Sometimes I feel my abilities to contribute to this blog are limited. I didn’t grow up playing organized sports, so I can contribute very little technical data. I spent much of my time learning nonessential sports information by studying books, magazines, and sports cards. I tried my hand at writing a diary about this kind of off the wall material once and enjoyed the experience. However, WolverineDevotee has admirably cornered the market on these types of posts, so I must look for something else to add.
Last summer, I happened to be in an antique store in Carson City (MI not NV) because of a rather bizarre part of my job in my former career as legislative staff. While there, I saw old department store catalogues for sale. They were surprisingly expensive, so I didn’t buy any, but as with most things in life, the internet answered my needs and scanned copies were easily found.
As I looked through them, I noticed that many displayed Michigan apparel in some form, and that gave me the idea to add some fashion perspective to the blog. With all the hubbub about Nike vs. Adidas and shades of Maize, I thought this would be a good time to collect these pictures and provide a laugh for some and memories for others. I hope you enjoy this brief look at ‘M’ fashion from the 1970s, 1980s, and 1990s.
First a quick disclaimer…my source for this post does not have an exhaustive list of catalogues, so there could be a many other images out there that would be good to add. Also, I may have missed some within these catalogues; scrolling through 500-600 pages in one catalogue can get tedious. However, I will add that the catalogues are fascinating, not only for the price and styles but the breadth of what they sold.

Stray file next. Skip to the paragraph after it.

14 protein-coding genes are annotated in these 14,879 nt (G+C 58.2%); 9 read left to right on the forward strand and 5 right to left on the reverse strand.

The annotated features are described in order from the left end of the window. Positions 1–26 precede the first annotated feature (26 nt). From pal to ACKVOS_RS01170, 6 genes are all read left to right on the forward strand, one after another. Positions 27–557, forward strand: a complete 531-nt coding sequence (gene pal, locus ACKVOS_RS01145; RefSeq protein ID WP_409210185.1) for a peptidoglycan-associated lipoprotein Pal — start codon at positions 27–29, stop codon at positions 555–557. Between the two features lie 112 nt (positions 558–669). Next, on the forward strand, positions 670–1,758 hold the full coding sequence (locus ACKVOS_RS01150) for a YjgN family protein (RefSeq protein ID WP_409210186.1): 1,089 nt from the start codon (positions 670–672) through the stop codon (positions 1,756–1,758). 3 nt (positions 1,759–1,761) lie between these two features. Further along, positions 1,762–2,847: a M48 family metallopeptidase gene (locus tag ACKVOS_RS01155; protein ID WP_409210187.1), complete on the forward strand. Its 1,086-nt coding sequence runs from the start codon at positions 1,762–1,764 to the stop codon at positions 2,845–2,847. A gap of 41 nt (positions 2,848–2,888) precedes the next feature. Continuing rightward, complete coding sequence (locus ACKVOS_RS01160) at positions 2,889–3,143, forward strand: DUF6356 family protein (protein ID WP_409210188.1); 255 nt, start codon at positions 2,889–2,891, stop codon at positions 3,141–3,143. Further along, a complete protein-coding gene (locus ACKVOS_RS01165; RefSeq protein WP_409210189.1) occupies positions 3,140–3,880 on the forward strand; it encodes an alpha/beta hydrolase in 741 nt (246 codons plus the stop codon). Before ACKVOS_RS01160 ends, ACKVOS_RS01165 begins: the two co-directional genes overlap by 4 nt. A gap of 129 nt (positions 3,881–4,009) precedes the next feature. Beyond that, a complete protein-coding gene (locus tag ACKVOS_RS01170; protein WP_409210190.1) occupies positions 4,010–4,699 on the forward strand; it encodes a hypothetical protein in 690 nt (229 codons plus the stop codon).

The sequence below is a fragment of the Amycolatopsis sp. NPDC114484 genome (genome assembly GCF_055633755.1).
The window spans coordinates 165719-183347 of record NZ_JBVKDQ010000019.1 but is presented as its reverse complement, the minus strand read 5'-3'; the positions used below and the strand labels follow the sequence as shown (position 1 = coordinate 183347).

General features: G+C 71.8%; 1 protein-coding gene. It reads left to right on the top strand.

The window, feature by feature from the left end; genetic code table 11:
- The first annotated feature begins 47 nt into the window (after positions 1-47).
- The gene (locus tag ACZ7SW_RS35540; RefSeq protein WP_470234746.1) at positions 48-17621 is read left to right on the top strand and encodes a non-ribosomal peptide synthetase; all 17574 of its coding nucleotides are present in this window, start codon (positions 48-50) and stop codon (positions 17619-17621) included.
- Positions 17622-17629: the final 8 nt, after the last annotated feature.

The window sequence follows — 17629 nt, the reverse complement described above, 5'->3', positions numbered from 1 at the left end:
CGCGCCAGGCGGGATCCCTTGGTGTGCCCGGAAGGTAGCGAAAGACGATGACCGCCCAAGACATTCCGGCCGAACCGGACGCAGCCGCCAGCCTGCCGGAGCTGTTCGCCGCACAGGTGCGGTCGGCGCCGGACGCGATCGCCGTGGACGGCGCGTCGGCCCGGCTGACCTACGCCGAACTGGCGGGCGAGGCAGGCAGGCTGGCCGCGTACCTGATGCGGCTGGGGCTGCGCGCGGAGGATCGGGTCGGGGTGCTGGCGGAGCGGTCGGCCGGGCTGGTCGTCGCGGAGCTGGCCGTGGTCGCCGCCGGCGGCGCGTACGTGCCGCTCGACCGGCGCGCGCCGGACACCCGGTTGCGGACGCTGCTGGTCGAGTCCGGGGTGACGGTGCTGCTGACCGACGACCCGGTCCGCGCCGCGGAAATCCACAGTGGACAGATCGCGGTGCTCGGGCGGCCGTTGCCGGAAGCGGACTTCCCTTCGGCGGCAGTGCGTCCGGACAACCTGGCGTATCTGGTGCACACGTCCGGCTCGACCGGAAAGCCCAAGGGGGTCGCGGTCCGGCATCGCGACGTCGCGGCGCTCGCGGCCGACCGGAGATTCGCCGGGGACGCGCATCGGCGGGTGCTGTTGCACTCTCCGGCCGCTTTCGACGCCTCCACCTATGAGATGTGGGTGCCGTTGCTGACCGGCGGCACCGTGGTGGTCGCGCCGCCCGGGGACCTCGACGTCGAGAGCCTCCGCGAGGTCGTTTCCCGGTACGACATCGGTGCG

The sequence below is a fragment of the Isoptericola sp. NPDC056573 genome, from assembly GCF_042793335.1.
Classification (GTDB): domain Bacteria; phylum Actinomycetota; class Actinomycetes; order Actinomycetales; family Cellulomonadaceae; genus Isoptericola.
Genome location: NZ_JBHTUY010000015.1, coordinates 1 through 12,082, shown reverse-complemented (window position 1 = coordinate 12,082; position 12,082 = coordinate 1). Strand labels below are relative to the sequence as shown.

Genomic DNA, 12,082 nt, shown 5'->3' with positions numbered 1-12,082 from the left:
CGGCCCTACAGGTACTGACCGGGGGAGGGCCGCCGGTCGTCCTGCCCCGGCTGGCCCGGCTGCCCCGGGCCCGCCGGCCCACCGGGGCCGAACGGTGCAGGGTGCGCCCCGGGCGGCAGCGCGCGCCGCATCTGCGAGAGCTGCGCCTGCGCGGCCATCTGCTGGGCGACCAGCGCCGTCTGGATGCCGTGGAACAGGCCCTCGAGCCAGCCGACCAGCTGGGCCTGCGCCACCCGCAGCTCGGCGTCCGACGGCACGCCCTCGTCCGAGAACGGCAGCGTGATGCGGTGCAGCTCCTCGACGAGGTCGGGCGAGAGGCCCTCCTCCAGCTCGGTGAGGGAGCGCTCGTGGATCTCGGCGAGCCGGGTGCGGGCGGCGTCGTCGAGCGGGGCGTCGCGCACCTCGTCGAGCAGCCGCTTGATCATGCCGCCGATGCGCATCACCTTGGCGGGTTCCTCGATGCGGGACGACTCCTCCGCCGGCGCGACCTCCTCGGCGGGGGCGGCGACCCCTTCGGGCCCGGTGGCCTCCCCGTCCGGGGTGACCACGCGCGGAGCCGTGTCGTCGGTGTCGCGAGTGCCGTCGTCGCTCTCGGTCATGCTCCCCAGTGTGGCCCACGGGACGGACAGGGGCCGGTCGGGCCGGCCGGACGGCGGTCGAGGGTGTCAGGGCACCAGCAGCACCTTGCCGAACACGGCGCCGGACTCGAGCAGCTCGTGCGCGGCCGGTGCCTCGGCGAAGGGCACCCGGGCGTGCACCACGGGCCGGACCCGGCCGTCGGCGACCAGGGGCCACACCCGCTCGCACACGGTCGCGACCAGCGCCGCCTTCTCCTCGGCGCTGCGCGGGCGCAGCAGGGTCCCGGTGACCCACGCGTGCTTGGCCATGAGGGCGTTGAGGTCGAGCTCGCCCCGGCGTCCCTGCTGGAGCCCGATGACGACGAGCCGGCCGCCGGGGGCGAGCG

1970 Montgomery Ward
I started looking at the catalogues in the mid-to late 1960s, but there was very little sports apparel of any kind. Some NFL, but no NCAA until the late 70s. The NFL gear could be another post, but I couldn’t help including this gem. I realize Joe Namath was a big thing in this era, but I saw nothing else like this. A few team shirts and jackets each year, but then along comes a doll complete with 12 different outfits. Incredible.
Here we have our first instance of ‘M’ apparel. Unfortunately, the actual clothing isn’t shown, but the logo to be used on the jacket is in the second column from the left, second from the bottom. For this they stayed all business and used the traditional university seal. It’s also interesting to see the variety of teams offered, including schools like Maryland, Michigan State, Texas Tech, and California. In later years, options would be very limited to major schools like ‘M’, Notre Dame (who is surprisingly not offered here), and Penn State.
Another offering from same catalogue is the “sport carry all”. Unfortunately, no ‘M’ logo is pictured, but it was an option (with colors navy and gold, really?), so I thought I would include it here. Interestingly, here Notre Dame is offered, along with very odd choices in Boston and Delaware.
Here is a t-shirt with a very large ‘M’ on it. It’s an interesting variation of the split M. But hey, at least it’s not that Gopher or the UCLA Bruin.
A slew of interesting takes on various logos here. Again, a unique version of the split M. This time with university seal doing the splitting. I have certainly never seen this variation anywhere else.
I’m kinda liking this varsity sweater, though I’m not sure I would have occasion to wear it. This is an interesting rendering of the block M. Skinnier than usual, and it seems like the middle portion doesn’t come as low as it should.
These short, mesh jerseys were pretty popular in this era, at least they sold NFL versions in a number of different years. I thought it was interesting that they used Ron Kramer’s number here, but then I realized that they were each number 87…and this was Christmas 1986, right before 1987.
Again with the number 87. Who wants to wear a jersey with the year on it?
Preppy collegiate sweatshirt? Sure, I guess. It’s interesting that apparel with the University’s seal was popular enough to be offered several times. Also, your nation’s rugby shirt if you’d like; I assume in anticipation of the Olympics the following year.
Here’s another offering from 1987. Apparently, they felt kids would be disappointed if they got a Penn State helmet and it was blank, so they added an emblem.